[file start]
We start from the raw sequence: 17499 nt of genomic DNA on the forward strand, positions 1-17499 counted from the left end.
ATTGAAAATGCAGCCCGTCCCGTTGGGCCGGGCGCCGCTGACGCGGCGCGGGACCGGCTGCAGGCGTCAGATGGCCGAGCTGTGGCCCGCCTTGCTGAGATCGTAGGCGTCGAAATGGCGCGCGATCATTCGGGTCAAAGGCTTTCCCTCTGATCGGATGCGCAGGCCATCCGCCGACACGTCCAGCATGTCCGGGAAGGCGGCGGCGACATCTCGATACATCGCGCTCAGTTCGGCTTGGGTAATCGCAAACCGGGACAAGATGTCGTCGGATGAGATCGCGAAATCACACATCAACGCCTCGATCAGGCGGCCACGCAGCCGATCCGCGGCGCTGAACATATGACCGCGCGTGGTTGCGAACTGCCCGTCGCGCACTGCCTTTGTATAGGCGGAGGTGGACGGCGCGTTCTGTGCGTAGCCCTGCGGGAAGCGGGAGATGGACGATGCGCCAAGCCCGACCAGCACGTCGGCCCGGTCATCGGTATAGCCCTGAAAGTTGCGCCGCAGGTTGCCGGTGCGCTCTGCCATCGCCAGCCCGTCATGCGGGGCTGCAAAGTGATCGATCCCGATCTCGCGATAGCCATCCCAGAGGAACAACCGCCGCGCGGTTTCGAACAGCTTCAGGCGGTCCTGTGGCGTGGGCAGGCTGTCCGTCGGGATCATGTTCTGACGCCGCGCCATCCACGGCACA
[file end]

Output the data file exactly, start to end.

We start from the raw sequence: 17499 nt of genomic DNA on the forward strand, positions 1-17499 counted from the left end.
ATTGAAAATGCAGCCCGTCCCGTTGGGCCGGGCGCCGCTGACGCGGCGCGGGACCGGCTGCAGGCGTCAGATGGCCGAGCTGTGGCCCGCCTTGCTGAGATCGTAGGCGTCGAAATGGCGCGCGATCATTCGGGTCAAAGGCTTTCCCTCTGATCGGATGCGCAGGCCATCCGCCGACACGTCCAGCATGTCCGGGAAGGCGGCGGCGACATCTCGATACATCGCGCTCAGTTCGGCTTGGGTAATCGCAAACCGGGACAAGATGTCGTCGGATGAGATCGCGAAATCACACATCAACGCCTCGATCAGGCGGCCACGCAGCCGATCCGCGGCGCTGAACATATGACCGCGCGTGGTTGCGAACTGCCCGTCGCGCACTGCCTTTGTATAGGCGGAGGTGGACGGCGCGTTCTGTGCGTAGCCCTGCGGGAAGCGGGAGATGGACGATGCGCCAAGCCCGACCAGCACGTCGGCCCGGTCATCGGTATAGCCCTGAAAGTTGCGCCGCAGGTTGCCGGTGCGCTCTGCCATCGCCAGCCCGTCATGCGGGGCTGCAAAGTGATCGATCCCGATCTCGCGATAGCCATCCCAGAGGAACAACCGCCGCGCGGTTTCGAACAGCTTCAGGCGGTCCTGTGGCGTGGGCAGGCTGTCCGTCGGGATCATGTTCTGACGCCGCGCCATCCACGGCACA